Queen City Grill's chefs seek out culinary inspiration on land and in the sea, creating a menu that earned praise from the Seattle Times in 2007 and garnered a rating of "very good to excellent" from Zagat. Fillets of Alaskan king salmon and Oaxacan prawns line the grill tops alongside dry-aged new york steaks, slowly roasting over the flames. The chefs embrace northwestern flavors by sourcing local greens for the house salads and topping hand-packed burger patties with Beecher's cheeses. To accompany each meal, servers can recommend wines from the restaurant's 500-bottle selection, which features an extensive spread of crisp whites and bold reds from Washington, Oregon, and beyond.
Opposite the dining room's immense wooden bar, booths line the wall of brick-lined windows, illuminated by sconces and small windowsill lamps. The tables on the outdoor patio area, however, rely on the romantic light of the restaurant's staff of indentured fireflies.
With Rocky Mountain granite and natural logs softly lit by rustic chandeliers, Prospectors Bar & Grill has the feel of a historic miner's lodge. So when servers slide an entree onto the table, diners might feel as hungry as if they'd been swinging pickaxes all day. Guests in the dining room can admire the mining memorabilia, which includes a life-sized bear carved with a chainsaw, as chefs in the kitchen prepare aged filet mignon, sautéed-mushroom burgers, and shrimp scampi from scratch. Although they whip up traditional American comfort food, such as po' boy sandwiches and St. Louis–style barbecued pork ribs, chefs aren’t afraid to put their own progressive twists on classic dishes. For instance, they pile the cheesy Thai Pie pizza with roasted chicken, mushrooms, red pepper, and green onion, lending it some additional spice with Thai-style chili sauce and teriyaki.
Set in Rosebud, a 19th-century mining town, Boom Town takes audiences 145 years back in time on a whimsical Old West adventure. World-class circus performers, including many drawn from the ranks of Cirque du Soleil, use mining equipment and other colorful props to execute a variety of stunts and maneuvers worthy of double, triple, and quadruple takes. The acrobatic action takes place within the fittingly historical walls of the venerable Pantages Theater, a former vaudeville venue and movie house. Before or after the show, head down the street to Pacific Grill, where chef/owner Gordon Naccarato oversees a menu rich in nautical delicacies such as weathervane scallops ($30) and turf-based tastes including grilled lamb T-bone chops ($32).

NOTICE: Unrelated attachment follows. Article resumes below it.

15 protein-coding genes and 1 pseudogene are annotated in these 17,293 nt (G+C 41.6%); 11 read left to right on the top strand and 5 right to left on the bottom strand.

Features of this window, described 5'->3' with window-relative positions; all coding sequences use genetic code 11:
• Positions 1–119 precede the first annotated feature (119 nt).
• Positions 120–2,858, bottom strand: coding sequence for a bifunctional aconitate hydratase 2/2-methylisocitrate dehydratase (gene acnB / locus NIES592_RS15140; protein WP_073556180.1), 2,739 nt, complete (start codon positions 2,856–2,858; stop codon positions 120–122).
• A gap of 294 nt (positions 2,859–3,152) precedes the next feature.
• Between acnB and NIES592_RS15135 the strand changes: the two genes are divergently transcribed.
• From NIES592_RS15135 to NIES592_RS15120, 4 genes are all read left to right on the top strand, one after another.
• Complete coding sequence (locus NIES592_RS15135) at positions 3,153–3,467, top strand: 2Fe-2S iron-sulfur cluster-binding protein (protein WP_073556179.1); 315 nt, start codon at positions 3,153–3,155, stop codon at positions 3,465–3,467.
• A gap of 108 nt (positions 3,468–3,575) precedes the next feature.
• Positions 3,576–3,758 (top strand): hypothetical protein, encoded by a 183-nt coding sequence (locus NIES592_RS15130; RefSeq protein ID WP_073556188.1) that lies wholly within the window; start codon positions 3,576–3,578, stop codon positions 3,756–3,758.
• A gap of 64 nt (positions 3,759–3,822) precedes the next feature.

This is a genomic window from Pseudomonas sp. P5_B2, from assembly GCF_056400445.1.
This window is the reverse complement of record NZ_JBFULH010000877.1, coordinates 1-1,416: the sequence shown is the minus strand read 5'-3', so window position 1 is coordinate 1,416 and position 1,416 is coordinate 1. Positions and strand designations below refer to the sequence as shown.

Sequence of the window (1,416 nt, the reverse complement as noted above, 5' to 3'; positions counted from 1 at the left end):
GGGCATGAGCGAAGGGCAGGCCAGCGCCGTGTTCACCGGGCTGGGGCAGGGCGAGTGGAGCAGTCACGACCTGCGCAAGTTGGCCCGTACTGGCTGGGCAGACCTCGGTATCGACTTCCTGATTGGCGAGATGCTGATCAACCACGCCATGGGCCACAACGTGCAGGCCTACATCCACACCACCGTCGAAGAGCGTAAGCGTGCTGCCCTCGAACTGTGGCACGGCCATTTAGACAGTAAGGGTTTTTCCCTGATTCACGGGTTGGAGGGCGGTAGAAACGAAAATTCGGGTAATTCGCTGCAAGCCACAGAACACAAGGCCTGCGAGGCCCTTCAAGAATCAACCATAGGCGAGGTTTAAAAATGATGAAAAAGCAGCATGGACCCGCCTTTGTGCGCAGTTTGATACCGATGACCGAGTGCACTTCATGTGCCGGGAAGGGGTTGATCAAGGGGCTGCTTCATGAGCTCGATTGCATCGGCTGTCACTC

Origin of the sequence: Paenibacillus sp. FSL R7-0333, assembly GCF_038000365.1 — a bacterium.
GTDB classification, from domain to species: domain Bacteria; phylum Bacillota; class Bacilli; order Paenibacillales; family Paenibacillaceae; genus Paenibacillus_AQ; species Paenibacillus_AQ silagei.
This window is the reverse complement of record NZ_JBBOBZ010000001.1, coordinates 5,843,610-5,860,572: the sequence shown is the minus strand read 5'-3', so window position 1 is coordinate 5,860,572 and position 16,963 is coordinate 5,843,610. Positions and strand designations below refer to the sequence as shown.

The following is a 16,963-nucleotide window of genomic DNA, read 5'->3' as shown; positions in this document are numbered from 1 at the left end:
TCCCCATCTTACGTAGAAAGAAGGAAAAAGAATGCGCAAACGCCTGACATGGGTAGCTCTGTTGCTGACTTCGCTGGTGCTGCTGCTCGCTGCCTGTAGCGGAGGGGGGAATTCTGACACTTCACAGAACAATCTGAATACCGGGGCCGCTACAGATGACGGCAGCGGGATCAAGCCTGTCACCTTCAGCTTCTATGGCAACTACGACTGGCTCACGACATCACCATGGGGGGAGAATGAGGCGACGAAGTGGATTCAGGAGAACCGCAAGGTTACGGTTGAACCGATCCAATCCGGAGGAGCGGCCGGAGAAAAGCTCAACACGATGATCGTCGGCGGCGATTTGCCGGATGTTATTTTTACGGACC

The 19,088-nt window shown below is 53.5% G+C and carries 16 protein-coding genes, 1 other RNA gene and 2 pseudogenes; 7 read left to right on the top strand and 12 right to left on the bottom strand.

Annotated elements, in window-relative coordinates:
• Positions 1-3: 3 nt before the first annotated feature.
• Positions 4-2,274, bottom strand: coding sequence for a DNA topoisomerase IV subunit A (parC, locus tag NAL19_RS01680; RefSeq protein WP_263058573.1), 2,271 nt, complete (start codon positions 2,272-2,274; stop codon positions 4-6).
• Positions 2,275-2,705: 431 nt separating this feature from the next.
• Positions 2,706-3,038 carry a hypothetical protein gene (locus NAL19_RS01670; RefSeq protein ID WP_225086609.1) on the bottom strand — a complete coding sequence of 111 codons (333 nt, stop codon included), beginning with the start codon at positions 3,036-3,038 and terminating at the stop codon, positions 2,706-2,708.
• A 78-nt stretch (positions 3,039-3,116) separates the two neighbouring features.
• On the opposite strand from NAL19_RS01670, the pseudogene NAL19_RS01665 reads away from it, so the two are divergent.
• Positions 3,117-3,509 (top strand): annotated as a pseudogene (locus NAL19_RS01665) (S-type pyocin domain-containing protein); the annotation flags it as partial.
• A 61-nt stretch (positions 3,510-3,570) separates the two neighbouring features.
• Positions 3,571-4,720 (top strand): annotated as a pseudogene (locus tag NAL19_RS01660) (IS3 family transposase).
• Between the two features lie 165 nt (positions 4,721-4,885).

Thoreau might have lasted longer than two years in the woods if he’d been within walking distance of Lapellah, a restaurant that draws strongly on the deep-woods vibe of the Pacific Northwest, with dark wood furnishings, comfy booths, warm brick walls, and plenty of roaring fire—Lapellah features a wood-oven stove and a flaming grill. The elemental atmosphere of wood and flames is reflected in the name: Lapellah comes from the trading language used by natives of the region and means “roast.” And like any good citizen of the woods, Lapellah endeavors to minimize its footprints in the soil. The restaurant works with area farmers to obtain sustainable, local ingredients and recycles or composts 80% of its waste. This locally owned, do-gooder restaurant also gives back to the community, donating turkey dinners over the holidays.
Subsiding solely on pickled ginger and expired Werther's is a proven tactic to embody a starving artist's lifestyle. However, escaping the chains of cash-strapped bondage only requires one freshly minted Groupon and a trip to Louisa's Café and Bakery. Louisa's combination of creative American cuisine and cozy artisan atmosphere has the mythical power to lure even the most stoic bohemian away from the co-op. Hop aboard today's deal to get $30 worth of robust eats and accompanying drinks for you and a friend at this Seattle staple for $15. Those using this Groupon toward dinner will receive a complimentary dessert, further sweetening the pot.
Located little more than one block from the INB Performing Arts Center, Herbal Essence Cafe surrounds theater-goers and other guests in an elegant atmosphere. Inside its historical brick building, flickering candlelight offsets gourmet dinner entrees such as bacon- and date-stuffed pork chops and baked Alaskan salmon. Vegetarian-friendly options range from a hummus-and-avocado sandwich at lunch to tofu napoleon at dinner. More than 35 wines, many of which are made in the state of Washington, can also be plucked from the dark-wood racks of bottles. After their meals, patrons can wander the streets of downtown Spokane, or head to the INB Performing Arts Center and apologize to the audience before continuing their soliloquy.